Excerpts from Jim Conrad's
from the January 21, 2008 issued from Yerba Buena Clinic just outside Pueblo Nuevo Solistahuacan, Chiapas, MÉXICO
about 1740 meters in elevation, ± LAT. 17° 11' 27"N, LONG. -92° 53' 35"W
EPAZOTE WORM TREATMENT
I've lost a good bit of weight since arriving here and that makes me think that maybe I have worms. In this part of the world if you want to de-worm yourself you drink Epazote tea. Epazote (eh-pa-ZO-te) is sometimes called Mexican Tea, and it grows as a weed in much of North America. It's CHENOPODIUM AMBROSIOIDES in the same family as beets and spinach, the Chenopodiaceae. When Raul, a Tzotzil-speaking friend, heard I was looking for some Epazote, the next morning he appeared at my door with a bouquet of young plants he'd just pulled from around his house, shown in my hand below:
"Tomorrow morning before breakfast put these, roots and all, into boiling water and make a tea with them. Drink the tea and wait an hour or so before eating, then drink more before going to bed, and repeat the process the next day."
When you crush Epazote leaves they emit a rank, biting odor, so I'd expected the tea to be bitter. However, it tasted like Spinach, so it wasn't bad at all. In fact, Epazote is the main seasoning in cooked beans and is believed to "remove the air from them" -- it keeps down the flatulence. Here people believe that there are at least three kinds of Epazote: One that's best for beans; another that's best for worms, and; the other is in-between. Since it's such an important feature of traditional culture it's not surprising that distinct medicinal and culinary races may have been developed.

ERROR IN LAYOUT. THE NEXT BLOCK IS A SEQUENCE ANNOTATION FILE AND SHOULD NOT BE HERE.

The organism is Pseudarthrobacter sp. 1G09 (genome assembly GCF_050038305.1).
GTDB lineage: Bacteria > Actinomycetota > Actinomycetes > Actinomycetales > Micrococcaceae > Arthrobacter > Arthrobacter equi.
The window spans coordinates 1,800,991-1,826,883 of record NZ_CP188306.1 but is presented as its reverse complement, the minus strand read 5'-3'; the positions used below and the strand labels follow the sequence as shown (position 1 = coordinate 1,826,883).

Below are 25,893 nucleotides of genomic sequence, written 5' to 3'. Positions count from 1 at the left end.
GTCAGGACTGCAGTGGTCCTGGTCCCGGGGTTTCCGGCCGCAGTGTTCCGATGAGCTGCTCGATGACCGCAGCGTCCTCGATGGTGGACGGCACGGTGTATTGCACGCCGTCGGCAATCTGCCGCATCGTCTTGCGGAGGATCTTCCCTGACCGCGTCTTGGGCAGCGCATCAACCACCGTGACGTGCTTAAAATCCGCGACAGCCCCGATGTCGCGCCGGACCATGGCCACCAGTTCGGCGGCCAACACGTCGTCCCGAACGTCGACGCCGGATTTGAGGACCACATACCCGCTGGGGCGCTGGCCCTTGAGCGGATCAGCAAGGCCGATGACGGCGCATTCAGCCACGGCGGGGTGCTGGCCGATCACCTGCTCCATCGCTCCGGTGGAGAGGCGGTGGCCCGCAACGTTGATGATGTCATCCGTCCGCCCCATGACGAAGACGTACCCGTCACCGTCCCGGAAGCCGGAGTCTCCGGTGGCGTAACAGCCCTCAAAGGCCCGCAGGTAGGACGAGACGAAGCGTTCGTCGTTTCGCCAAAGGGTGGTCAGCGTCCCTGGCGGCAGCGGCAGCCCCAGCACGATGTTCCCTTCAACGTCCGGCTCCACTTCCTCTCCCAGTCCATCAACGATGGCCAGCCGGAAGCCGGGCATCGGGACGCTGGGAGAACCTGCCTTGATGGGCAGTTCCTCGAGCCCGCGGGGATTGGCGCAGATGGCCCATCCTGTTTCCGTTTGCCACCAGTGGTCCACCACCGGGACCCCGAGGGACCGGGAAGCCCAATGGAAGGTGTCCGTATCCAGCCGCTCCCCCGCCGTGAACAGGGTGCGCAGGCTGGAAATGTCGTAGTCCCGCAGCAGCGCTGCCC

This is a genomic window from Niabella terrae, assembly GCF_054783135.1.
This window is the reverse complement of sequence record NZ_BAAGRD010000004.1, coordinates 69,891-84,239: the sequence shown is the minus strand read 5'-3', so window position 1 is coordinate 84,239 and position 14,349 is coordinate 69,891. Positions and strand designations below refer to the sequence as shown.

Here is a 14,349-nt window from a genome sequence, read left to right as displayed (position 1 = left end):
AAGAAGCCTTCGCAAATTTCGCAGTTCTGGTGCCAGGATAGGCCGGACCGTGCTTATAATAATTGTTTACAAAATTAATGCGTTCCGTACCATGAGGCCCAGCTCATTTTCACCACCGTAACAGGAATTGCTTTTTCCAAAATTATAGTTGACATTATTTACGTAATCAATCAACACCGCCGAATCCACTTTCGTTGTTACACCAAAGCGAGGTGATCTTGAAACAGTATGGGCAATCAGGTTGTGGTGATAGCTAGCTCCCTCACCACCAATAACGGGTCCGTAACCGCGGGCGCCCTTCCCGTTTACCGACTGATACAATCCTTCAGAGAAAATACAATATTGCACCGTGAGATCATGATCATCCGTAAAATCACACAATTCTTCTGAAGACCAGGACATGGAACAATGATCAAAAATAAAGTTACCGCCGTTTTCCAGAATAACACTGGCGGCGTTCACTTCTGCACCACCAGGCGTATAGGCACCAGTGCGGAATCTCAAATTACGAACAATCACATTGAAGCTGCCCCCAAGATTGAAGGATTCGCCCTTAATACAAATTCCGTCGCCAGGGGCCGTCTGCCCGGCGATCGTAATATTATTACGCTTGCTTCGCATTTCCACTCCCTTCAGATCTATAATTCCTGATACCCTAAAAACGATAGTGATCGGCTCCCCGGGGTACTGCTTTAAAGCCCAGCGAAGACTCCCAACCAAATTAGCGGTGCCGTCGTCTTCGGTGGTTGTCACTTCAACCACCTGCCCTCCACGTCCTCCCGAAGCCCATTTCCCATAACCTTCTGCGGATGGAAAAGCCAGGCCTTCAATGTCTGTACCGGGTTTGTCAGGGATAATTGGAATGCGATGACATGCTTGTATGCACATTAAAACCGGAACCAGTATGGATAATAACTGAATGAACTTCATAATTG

When I supped on my steaming Epazote tea it made my stomach growl and gurgle. Unfortunately I have to use a toilet where everything disappears into a black pit, so I can't confirm that the treatment worked. I'll repeat it in a few weeks, though, and maybe then I can proceed more empirically. Whatever my experience with it, it's known that Epazote contains an alkaloid called Chenopodine, which induces roundworms to release their hold on intestinal walls and pass from the body.
Maximino Martínez's classic Las Plantas Medicinales de México reports several medicinal uses of the plant beyond worm-treatment. You can make a poultice of the leaves for the chests of people suffering from asthma, it helps in digestion, using its tea as a mouthwash eases a toothache, it calms down nervousness, and can be used as a general tonic.